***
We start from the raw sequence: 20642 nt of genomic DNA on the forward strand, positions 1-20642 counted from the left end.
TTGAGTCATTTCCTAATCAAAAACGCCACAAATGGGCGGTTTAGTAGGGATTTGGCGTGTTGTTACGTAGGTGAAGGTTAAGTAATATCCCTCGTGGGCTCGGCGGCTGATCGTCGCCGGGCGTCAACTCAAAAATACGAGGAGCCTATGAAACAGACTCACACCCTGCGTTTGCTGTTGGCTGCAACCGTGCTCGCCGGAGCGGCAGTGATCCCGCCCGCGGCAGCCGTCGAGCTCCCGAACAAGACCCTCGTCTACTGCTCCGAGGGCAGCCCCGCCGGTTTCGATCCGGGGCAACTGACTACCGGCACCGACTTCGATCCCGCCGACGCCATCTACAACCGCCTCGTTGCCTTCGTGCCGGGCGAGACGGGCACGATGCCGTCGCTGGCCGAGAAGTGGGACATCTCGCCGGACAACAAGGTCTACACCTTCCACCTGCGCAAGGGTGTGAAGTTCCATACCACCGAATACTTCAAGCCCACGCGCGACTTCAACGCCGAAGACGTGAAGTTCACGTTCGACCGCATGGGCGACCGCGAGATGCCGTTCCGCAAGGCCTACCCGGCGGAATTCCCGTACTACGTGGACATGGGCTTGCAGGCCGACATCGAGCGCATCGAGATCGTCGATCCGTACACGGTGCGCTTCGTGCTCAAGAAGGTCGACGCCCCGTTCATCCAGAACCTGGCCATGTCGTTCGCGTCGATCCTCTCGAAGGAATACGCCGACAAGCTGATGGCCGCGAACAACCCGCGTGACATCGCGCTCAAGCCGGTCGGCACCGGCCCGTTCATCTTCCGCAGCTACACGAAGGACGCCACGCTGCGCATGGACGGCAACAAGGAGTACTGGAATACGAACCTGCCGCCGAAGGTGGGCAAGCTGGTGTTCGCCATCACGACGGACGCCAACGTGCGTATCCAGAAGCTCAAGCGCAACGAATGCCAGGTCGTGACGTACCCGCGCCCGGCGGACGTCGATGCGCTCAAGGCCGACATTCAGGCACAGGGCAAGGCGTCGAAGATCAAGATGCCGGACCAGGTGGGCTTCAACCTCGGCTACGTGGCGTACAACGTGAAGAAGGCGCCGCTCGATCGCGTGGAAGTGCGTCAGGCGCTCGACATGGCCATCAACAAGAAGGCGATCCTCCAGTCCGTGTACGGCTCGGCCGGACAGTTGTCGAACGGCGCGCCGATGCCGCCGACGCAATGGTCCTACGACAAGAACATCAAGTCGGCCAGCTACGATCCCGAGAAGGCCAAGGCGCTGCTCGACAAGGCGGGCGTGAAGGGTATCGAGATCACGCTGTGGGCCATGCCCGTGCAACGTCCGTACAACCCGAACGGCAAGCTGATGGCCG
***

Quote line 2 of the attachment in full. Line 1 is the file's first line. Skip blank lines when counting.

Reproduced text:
TTGAGTCATTTCCTAATCAAAAACGCCACAAATGGGCGGTTTAGTAGGGATTTGGCGTGTTGTTACGTAGGTGAAGGTTAAGTAATATCCCTCGTGGGCTCGGCGGCTGATCGTCGCCGGGCGTCAACTCAAAAATACGAGGAGCCTATGAAACAGACTCACACCCTGCGTTTGCTGTTGGCTGCAACCGTGCTCGCCGGAGCGGCAGTGATCCCGCCCGCGGCAGCCGTCGAGCTCCCGAACAAGACCCTCGTCTACTGCTCCGAGGGCAGCCCCGCCGGTTTCGATCCGGGGCAACTGACTACCGGCACCGACTTCGATCCCGCCGACGCCATCTACAACCGCCTCGTTGCCTTCGTGCCGGGCGAGACGGGCACGATGCCGTCGCTGGCCGAGAAGTGGGACATCTCGCCGGACAACAAGGTCTACACCTTCCACCTGCGCAAGGGTGTGAAGTTCCATACCACCGAATACTTCAAGCCCACGCGCGACTTCAACGCCGAAGACGTGAAGTTCACGTTCGACCGCATGGGCGACCGCGAGATGCCGTTCCGCAAGGCCTACCCGGCGGAATTCCCGTACTACGTGGACATGGGCTTGCAGGCCGACATCGAGCGCATCGAGATCGTCGATCCGTACACGGTGCGCTTCGTGCTCAAGAAGGTCGACGCCCCGTTCATCCAGAACCTGGCCATGTCGTTCGCGTCGATCCTCTCGAAGGAATACGCCGACAAGCTGATGGCCGCGAACAACCCGCGTGACATCGCGCTCAAGCCGGTCGGCACCGGCCCGTTCATCTTCCGCAGCTACACGAAGGACGCCACGCTGCGCATGGACGGCAACAAGGAGTACTGGAATACGAACCTGCCGCCGAAGGTGGGCAAGCTGGTGTTCGCCATCACGACGGACGCCAACGTGCGTATCCAGAAGCTCAAGCGCAACGAATGCCAGGTCGTGACGTACCCGCGCCCGGCGGACGTCGATGCGCTCAAGGCCGACATTCAGGCACAGGGCAAGGCGTCGAAGATCAAGATGCCGGACCAGGTGGGCTTCAACCTCGGCTACGTGGCGTACAACGTGAAGAAGGCGCCGCTCGATCGCGTGGAAGTGCGTCAGGCGCTCGACATGGCCATCAACAAGAAGGCGATCCTCCAGTCCGTGTACGGCTCGGCCGGACAGTTGTCGAACGGCGCGCCGATGCCGCCGACGCAATGGTCCTACGACAAGAACATCAAGTCGGCCAGCTACGATCCCGAGAAGGCCAAGGCGCTGCTCGACAAGGCGGGCGTGAAGGGTATCGAGATCACGCTGTGGGCCATGCCCGTGCAACGTCCGTACAACCCGAACGGCAAGCTGATGGCCG